- If you have a large tank or it will be some time before you can heat the water again, turning up the heating in your house can be an effective way. By warming the room, you prevent drafts from lowering the water temperature in your fish tank
- Moving your tank closer to the center of your home, away from windows will prevent heat loss. Windows are often a source of drafts and can make areas near them cooler
- If it’s sunny and warm in the external environment, you can also set your tank near a window where it will receive direct sunlight. Just be sure to monitor the water temperature carefully so it doesn’t get too hot
- Fill a bag with hot water (10% of the size of your tank) and place it in the aquarium. Remove 10% of the original water from the tank before adding the hot water-filled bag, then let it float on top
- If your tank is open-topped, you can place a towel over the top to help keep the heat in. Also, this can work if you have a lid as heat rises, putting a towel over your tank will trap the warmth inside
- You can use towels to insulate your tank and retain heat
- Although not a long-term solution, you could try using other household items that create heat in order to increase the temperature of your tank. For example, placing a lamp near your tank or aiming a hairdryer at it would work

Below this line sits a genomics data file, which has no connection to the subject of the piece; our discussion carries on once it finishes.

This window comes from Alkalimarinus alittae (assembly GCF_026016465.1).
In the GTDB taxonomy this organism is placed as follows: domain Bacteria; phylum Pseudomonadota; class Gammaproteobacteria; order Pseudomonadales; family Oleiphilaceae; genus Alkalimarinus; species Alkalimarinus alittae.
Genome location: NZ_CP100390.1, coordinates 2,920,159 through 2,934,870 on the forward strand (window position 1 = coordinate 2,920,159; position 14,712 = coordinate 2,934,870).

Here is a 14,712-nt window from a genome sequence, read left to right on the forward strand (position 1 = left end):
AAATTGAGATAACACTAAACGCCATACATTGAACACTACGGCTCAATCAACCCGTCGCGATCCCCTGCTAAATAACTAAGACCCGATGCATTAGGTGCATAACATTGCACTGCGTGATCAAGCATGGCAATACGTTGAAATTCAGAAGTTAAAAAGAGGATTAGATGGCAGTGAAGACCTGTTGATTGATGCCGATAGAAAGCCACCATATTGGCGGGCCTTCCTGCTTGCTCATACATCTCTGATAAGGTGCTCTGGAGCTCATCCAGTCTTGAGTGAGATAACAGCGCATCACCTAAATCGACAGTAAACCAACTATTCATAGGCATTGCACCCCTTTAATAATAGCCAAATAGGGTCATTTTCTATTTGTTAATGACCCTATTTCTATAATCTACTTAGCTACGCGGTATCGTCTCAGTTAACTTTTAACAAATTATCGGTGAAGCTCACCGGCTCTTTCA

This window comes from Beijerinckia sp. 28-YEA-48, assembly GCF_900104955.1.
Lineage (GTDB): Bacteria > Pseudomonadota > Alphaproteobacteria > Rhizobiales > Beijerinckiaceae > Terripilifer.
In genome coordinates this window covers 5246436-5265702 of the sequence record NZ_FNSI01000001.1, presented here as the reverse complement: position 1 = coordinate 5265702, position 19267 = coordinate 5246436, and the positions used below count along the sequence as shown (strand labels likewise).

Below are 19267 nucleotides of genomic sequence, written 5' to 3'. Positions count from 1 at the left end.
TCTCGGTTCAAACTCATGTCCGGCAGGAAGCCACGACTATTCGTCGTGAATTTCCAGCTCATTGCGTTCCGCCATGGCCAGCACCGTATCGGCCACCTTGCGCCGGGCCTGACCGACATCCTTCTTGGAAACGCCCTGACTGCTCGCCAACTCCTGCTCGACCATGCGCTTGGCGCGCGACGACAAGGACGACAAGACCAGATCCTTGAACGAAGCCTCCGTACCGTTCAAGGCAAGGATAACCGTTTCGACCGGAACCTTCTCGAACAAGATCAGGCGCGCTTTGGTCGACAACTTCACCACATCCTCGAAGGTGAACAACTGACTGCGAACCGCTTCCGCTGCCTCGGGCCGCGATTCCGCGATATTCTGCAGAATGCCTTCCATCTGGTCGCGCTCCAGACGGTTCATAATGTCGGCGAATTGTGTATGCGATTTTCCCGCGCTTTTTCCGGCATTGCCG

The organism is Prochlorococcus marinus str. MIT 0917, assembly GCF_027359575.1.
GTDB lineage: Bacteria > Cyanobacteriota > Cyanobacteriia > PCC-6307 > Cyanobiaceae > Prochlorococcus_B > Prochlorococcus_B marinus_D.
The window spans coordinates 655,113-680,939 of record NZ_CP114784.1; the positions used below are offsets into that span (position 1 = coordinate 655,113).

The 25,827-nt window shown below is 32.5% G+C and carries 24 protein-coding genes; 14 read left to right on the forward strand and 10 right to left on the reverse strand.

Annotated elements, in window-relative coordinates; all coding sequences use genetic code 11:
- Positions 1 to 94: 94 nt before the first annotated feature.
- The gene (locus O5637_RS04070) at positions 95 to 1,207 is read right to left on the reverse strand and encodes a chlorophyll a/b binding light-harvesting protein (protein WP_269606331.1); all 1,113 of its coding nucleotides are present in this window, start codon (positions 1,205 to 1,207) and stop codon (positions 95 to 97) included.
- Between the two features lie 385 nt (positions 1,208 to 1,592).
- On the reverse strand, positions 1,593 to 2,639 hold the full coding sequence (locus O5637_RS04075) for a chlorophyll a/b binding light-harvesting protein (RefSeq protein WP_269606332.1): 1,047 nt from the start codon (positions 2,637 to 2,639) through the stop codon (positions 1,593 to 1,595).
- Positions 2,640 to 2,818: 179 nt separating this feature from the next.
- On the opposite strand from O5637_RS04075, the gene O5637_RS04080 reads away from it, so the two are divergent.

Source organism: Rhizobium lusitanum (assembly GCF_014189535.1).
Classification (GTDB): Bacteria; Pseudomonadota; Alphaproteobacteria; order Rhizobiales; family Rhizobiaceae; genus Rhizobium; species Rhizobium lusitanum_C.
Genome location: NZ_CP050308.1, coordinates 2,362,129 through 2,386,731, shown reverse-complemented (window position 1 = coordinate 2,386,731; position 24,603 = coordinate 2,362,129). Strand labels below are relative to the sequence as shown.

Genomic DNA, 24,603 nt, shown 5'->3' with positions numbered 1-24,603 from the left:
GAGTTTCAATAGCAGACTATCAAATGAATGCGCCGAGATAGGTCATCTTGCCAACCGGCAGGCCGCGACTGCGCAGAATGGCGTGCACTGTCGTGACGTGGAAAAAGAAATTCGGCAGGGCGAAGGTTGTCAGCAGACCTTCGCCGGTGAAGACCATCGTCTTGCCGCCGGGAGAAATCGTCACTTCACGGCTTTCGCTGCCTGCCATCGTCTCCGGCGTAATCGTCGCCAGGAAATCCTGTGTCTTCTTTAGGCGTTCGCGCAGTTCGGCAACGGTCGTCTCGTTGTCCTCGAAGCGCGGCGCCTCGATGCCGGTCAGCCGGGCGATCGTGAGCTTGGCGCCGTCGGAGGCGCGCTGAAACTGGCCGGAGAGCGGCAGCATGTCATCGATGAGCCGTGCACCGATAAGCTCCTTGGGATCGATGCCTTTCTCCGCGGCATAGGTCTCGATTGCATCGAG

- If your heater is not working, try wrapping your tank in an electric blanket. Just be sure to monitor the temperature of your tank carefully
- If you have enough candles, the heat from their flames will warm up the water in your tank. Tea lights work best for this purpose
How to Keep My Betta Tank Warm Without a Heater?
There are a few ways to keep your betta fish warm without buying a heater. Some of these methods are more common sense than anything else, but when you use a couple of them together, they can be very effective. Here are some basic tips for keeping your betta fish warm:
Keep the Tank Covered
This logic is pretty much common sense – if you want to keep something hot, don’t allow the heat to escape! A simple way to do this black lid or tank cover because they absorb and radiate heat well.
I know firsthand the consequences of inadequate oxygenation in an aquarium – it can be disastrous. The lid trapping air inside is often the problem, but it’s a quick fix. All you need is an air stone to increase airflow and maintain proper temperature simultaneously.
Exploit Your Aquarium Lights
Most aquariums have bright lights not only for the fish but also for the plants that live there. These lights give off heat, so if you have them on for 8-10 hours a day, they can help to increase the water temperature in your tank.
You might be thinking that this will make your electric bill go up, but it’s not as much as you think. In fact, aquarium lights use less energy than many other household appliances.
However, the only issue with this approach is that there’s a high chance of the fish tank overheating. So, it’s essential to check the temperature regularly and turn the lights off if the water starts to get too hot.
A Little Sunshine
The sun is the most natural source of heat, so if you can place your aquarium in a sunny spot, that would be ideal.